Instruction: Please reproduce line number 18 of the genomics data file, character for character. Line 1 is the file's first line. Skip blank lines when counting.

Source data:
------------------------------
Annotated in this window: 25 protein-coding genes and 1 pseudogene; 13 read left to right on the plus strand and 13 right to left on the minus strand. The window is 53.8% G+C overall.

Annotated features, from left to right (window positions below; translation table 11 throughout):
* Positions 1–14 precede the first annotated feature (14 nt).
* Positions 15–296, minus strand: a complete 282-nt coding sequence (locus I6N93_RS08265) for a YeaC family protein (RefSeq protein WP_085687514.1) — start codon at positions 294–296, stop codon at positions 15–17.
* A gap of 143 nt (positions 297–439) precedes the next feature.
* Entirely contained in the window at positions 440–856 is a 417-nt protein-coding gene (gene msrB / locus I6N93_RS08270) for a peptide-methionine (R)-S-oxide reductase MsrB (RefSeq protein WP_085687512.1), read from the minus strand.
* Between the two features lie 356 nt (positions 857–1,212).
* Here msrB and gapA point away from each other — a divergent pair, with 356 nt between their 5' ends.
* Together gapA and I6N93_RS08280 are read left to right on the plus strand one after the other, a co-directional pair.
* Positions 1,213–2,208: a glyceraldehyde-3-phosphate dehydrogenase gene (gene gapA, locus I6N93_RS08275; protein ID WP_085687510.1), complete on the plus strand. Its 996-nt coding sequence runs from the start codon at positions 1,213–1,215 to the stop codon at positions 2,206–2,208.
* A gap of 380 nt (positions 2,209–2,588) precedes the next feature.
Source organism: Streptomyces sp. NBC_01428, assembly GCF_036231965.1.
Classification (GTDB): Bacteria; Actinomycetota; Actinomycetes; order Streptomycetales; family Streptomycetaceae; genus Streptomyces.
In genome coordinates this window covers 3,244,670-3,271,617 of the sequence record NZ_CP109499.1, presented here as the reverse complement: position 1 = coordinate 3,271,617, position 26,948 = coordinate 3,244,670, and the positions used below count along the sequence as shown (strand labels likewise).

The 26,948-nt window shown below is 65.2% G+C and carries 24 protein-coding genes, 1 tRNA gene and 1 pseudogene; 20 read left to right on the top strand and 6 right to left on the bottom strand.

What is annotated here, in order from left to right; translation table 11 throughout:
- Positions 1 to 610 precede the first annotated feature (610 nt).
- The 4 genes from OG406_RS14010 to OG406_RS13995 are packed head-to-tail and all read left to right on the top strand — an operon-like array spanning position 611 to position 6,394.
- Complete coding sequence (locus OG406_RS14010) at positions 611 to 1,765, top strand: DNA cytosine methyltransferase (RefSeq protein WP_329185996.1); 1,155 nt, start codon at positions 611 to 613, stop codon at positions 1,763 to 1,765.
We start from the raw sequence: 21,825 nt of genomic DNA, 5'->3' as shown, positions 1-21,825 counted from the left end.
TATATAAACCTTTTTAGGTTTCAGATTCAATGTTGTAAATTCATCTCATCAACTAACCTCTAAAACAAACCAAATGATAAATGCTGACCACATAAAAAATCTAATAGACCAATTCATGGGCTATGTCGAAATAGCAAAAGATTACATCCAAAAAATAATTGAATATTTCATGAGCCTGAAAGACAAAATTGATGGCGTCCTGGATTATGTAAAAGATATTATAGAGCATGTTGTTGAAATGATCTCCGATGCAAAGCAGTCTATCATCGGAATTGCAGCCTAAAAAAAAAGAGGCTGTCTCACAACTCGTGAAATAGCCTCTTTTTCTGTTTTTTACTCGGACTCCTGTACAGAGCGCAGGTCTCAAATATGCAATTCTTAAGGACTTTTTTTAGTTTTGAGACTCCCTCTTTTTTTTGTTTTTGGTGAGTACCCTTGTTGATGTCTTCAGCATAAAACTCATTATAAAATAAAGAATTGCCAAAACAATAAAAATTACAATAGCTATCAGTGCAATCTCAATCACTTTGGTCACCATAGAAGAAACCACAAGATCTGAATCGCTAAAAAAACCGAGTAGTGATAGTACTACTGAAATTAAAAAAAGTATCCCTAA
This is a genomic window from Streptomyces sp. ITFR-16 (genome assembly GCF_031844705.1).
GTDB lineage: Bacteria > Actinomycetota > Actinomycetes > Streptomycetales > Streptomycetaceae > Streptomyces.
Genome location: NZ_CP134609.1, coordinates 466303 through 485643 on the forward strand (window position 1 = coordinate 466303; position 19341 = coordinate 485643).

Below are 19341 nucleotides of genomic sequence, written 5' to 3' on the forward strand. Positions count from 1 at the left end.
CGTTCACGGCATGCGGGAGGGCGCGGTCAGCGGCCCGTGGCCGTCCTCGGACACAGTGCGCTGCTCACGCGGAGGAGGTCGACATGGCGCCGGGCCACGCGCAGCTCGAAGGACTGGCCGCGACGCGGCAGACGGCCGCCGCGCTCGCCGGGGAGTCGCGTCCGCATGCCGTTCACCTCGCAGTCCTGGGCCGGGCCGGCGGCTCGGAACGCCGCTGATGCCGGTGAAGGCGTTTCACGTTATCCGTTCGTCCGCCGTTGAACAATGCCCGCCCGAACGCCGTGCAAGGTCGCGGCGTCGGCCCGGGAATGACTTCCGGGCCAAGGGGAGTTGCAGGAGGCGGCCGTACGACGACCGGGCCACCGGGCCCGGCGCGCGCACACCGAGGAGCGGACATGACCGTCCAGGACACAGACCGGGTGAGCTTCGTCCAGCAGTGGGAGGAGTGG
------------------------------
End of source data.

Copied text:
- The 4 genes from OG406_RS14010 to OG406_RS13995 are packed head-to-tail and all read left to right on the top strand — an operon-like array spanning position 611 to position 6,394.